On what the next step is for the JRFU now:

"I would like to make sure that we have a more professional organisation so that we can stage international tournaments. We have a World Cup and we can stage top class international tournaments and matches in Japan so we the ability to host the World Cup so that is our next step."

Noboru Mashimo on Japan's successful RWC 2019 bid (Japanese)


Mark Alexander, SARU Deputy President & Bid Committee Chairman

"We are immensely disappointed but we congratulate the successful Unions. I am sure that they will deliver successful and memorable tournaments and we will support them in any way we can.

"Obviously, this is a sad day for us as we proved in our Tender document that South Africa offered the IRB the prospect of an outstanding event both from a commercial and development perspective. The choice between our Bid and that of the Rugby Football Union (RFU) was a narrow one but we respect the Council's decision."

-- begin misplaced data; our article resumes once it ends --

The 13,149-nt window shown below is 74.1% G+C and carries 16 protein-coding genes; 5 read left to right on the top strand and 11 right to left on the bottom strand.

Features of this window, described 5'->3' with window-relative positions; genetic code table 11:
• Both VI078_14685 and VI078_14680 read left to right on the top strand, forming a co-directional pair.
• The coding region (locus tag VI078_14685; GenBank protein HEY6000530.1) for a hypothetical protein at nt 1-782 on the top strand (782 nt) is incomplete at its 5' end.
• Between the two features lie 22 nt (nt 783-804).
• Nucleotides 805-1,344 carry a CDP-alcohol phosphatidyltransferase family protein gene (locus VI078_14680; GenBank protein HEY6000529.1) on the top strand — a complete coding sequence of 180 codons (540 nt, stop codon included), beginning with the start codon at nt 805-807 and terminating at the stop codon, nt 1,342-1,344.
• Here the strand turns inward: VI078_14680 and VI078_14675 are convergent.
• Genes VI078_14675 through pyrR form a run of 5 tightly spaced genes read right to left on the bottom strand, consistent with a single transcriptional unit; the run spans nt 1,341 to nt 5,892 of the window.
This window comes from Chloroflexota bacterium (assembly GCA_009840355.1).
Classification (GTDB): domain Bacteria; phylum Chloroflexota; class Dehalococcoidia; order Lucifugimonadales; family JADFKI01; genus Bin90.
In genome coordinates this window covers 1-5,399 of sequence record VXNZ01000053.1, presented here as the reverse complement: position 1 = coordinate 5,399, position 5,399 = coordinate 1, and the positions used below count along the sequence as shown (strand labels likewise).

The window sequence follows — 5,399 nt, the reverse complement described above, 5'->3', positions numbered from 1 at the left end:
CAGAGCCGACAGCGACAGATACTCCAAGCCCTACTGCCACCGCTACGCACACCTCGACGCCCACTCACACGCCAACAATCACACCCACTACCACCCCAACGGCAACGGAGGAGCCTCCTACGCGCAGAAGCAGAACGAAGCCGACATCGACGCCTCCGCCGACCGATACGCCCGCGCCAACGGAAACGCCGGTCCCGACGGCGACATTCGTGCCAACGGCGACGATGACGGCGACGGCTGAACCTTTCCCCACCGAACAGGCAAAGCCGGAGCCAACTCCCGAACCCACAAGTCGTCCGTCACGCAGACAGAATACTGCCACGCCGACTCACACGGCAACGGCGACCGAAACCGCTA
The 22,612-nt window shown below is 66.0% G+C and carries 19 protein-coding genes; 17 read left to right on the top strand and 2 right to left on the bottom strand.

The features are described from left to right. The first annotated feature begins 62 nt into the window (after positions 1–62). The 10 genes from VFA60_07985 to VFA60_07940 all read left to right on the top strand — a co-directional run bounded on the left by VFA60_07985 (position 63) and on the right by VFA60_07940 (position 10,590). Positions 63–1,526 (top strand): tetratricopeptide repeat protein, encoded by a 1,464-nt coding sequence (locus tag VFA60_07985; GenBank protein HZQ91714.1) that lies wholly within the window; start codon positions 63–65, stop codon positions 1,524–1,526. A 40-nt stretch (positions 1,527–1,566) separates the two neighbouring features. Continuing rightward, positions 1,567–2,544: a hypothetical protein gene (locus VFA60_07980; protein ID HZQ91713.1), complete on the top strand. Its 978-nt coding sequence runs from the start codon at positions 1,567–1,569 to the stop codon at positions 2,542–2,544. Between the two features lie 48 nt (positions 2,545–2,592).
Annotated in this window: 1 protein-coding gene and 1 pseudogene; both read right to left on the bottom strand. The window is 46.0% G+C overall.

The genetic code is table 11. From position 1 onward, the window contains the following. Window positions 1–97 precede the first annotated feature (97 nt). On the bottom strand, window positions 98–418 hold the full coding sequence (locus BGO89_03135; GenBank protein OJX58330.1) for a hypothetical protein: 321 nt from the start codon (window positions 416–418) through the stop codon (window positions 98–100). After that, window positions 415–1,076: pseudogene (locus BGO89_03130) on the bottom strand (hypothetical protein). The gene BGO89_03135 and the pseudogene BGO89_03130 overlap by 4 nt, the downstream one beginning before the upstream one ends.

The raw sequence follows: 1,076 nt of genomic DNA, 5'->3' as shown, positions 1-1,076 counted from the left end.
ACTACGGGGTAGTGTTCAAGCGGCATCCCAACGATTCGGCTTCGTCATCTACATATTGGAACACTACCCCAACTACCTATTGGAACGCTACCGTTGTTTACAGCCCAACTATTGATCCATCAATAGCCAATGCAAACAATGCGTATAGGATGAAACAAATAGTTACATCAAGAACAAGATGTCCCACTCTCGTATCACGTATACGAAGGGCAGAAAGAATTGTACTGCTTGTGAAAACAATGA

Morne du Plessis on South Africa missing out on RWC 2015 and 2019


Andrea Rinaldo, FIR Board Member

On not being successful in their bid to host a Rugby World Cup:

"We are not disappointed, we support the choice that the IRB made, it makes good sense. We wish all the best to England and Japan for the organisation of the two World Cups. We are grateful, we will be treasuring the experience any how because it taught us a lot. We thought it was a good try, we did our best and certainly everybody told us we could have organised a nice World Cup so we will see what happens next."

On whether the processes involved in the bid will benefit Italian rugby in the future: